She should continue to max out her Roth IRA in preference to any unmatched contributions to the 403(b).
I then changed her funds so that now she is invested 89.4% in Vanguard Lifestrategy Moderate Fund (ER 0.16%) and 10.6% in Fixed Account Plus (let’s call it ‘FUP’.) I have no idea what the fees are in FUP, as this is a “Fixed Income” account offered through Valic. They call it “Fixed Income” because it pays a paltry fixed 2%.
It appears that you made a wise choice when you changed her funds to the Life Strategy Moderate Fund. The ER of 0.16 is very low for a 403b plan. Also, the 2% guaranteed fixed income is reasonable. Unless there are other unknown exorbitant charges, this appears to be a good plan.
Should we stop making contributions to the 403(b), while continuing to transfer out of FUP and into Lifestrategy Moderate, and instead invest new money into a taxable account in tax-efficient TSM/TIM?
You have served your mother well as Grabner's reply suggests. Stay the course.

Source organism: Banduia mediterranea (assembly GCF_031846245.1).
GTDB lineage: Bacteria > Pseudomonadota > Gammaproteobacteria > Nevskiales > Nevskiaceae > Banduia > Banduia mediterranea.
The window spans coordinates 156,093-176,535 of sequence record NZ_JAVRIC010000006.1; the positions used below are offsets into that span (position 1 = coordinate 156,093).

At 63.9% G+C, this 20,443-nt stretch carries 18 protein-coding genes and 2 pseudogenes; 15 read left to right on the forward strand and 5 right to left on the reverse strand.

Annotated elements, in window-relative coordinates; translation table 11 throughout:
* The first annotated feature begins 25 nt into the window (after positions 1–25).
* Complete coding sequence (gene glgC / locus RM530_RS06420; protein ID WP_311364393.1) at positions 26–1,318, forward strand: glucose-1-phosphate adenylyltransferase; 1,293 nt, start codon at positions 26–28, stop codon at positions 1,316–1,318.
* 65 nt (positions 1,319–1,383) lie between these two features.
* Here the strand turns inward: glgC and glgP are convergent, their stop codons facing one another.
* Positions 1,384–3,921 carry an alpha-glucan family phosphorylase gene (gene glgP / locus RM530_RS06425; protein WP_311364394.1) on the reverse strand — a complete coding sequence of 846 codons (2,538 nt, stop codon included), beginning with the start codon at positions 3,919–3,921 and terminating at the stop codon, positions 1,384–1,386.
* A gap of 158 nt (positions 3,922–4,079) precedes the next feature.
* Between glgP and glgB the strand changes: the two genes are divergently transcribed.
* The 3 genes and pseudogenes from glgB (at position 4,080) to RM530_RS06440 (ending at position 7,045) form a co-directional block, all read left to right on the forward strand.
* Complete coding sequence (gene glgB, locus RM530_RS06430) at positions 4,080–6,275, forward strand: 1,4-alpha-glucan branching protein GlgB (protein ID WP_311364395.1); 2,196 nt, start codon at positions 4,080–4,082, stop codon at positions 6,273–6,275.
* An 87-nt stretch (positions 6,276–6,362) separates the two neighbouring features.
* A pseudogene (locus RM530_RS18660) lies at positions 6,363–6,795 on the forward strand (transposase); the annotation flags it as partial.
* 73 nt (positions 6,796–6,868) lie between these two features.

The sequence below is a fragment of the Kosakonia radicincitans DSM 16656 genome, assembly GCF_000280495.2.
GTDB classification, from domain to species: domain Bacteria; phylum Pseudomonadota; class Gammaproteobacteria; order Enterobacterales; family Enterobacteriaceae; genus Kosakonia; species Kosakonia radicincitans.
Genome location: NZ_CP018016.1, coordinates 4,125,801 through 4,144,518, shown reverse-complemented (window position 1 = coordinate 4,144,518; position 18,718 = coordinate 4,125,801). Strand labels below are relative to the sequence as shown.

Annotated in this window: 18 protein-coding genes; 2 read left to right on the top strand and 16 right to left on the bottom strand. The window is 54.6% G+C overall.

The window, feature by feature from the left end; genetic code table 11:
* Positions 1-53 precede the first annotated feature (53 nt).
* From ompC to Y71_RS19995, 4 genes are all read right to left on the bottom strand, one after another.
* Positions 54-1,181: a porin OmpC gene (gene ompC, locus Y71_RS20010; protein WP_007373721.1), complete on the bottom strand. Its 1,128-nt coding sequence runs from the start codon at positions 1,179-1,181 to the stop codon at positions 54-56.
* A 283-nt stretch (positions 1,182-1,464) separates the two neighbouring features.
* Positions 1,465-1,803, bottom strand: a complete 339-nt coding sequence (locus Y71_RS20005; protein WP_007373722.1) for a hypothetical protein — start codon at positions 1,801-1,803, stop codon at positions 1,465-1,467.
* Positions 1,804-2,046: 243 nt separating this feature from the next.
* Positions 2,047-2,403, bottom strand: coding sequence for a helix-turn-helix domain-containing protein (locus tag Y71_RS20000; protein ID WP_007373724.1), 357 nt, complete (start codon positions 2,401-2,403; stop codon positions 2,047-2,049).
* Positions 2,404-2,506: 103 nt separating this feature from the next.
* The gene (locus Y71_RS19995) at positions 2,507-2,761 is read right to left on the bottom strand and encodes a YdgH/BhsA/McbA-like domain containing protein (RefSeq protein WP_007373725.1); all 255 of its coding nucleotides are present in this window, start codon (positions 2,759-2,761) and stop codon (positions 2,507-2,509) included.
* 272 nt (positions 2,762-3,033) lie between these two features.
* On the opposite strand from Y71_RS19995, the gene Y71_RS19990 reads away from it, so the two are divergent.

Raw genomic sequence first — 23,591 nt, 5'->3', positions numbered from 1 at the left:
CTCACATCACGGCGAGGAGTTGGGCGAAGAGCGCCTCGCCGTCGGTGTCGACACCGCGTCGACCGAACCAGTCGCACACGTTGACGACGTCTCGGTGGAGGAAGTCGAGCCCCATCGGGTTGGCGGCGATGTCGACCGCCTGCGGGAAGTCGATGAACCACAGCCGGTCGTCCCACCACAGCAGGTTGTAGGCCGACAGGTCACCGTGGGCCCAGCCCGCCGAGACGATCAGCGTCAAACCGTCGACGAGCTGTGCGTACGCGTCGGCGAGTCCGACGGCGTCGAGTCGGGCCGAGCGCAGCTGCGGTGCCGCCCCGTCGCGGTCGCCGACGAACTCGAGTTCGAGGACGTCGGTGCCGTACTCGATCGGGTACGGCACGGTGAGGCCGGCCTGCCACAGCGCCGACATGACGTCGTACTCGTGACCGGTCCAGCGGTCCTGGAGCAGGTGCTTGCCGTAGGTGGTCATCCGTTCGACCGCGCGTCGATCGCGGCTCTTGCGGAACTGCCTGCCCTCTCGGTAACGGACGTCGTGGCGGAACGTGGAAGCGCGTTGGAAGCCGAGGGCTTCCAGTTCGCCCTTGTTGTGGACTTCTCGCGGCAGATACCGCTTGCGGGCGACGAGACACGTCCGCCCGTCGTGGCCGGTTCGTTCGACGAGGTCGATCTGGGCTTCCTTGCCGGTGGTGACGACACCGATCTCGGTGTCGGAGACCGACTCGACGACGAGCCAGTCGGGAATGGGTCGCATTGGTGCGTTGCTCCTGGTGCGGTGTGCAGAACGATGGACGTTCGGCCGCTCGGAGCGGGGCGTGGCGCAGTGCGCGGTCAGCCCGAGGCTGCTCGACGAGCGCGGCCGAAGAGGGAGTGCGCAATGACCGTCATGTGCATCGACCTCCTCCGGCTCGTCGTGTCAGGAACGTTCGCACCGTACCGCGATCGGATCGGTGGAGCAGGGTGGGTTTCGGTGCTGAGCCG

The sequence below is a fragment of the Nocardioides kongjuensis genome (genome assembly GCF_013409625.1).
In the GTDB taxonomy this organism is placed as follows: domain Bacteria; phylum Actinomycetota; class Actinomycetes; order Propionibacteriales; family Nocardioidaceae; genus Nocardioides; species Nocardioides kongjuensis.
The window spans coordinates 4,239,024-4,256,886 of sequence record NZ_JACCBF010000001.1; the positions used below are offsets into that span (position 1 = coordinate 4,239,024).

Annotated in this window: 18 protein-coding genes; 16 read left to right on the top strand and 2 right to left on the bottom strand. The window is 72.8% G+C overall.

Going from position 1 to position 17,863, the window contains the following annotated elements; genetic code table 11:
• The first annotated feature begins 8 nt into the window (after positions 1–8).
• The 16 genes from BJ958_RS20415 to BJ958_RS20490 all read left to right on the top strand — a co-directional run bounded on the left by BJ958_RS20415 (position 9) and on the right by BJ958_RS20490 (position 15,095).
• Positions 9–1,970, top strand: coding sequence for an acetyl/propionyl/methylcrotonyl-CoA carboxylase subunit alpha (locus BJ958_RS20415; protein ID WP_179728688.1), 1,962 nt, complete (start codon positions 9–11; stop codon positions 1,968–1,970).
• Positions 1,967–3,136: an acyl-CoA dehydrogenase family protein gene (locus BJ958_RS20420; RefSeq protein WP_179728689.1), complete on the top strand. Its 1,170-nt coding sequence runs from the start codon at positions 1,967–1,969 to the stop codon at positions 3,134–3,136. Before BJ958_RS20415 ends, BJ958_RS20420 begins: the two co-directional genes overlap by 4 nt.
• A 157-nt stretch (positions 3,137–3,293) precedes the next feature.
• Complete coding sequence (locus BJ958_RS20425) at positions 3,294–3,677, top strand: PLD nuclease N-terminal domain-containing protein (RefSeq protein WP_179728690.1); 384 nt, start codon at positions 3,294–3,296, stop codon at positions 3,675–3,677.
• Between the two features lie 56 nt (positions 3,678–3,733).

I would not be in a hurry to transfer out of the fixed account. In fact, I would endeavor to make that most of her account and save 2x that in equities outside of the VALIC account - both Roth and taxable. In other words, shoot for an endgame that looks like this:
403(b) at VALIC: $50K fixed at 2% net of fees
Roth at Vanguard: $25K in TSM admiral
Taxable at Vanuard: $30K in TISM admiral and $45K in TSM admiral
Maybe your mother does not have this kind of savings capacity. I don't know. But I would shoot for the 3 fund portfolio with the fixed in VALIC replacing TBM.
You also don't mention if she has other assets. She needs to look at her total portfolio as one.
And read the prospectus for the VALIC TSA plan, not the quarterly statements. You will be shocked by the M&E fee.
Taylor, I have read a lot of your posts and appreciate you sharing your insights gained from years of investing.
I read through the Valic TSA plan and calculated the actual ER to be 1.44% - comprised of 1) 0.16% on underlying LifeStrategy Moderate, 2) 1.25% “Mortality and Expense Risk Separate Account Charge”, 3) and 0.03% “Variable Account Option Maintenance Charge”. That 0.03% is a fixed $15 fee that I have divided by the ~$50K account balance. So much for a 0.16% ER…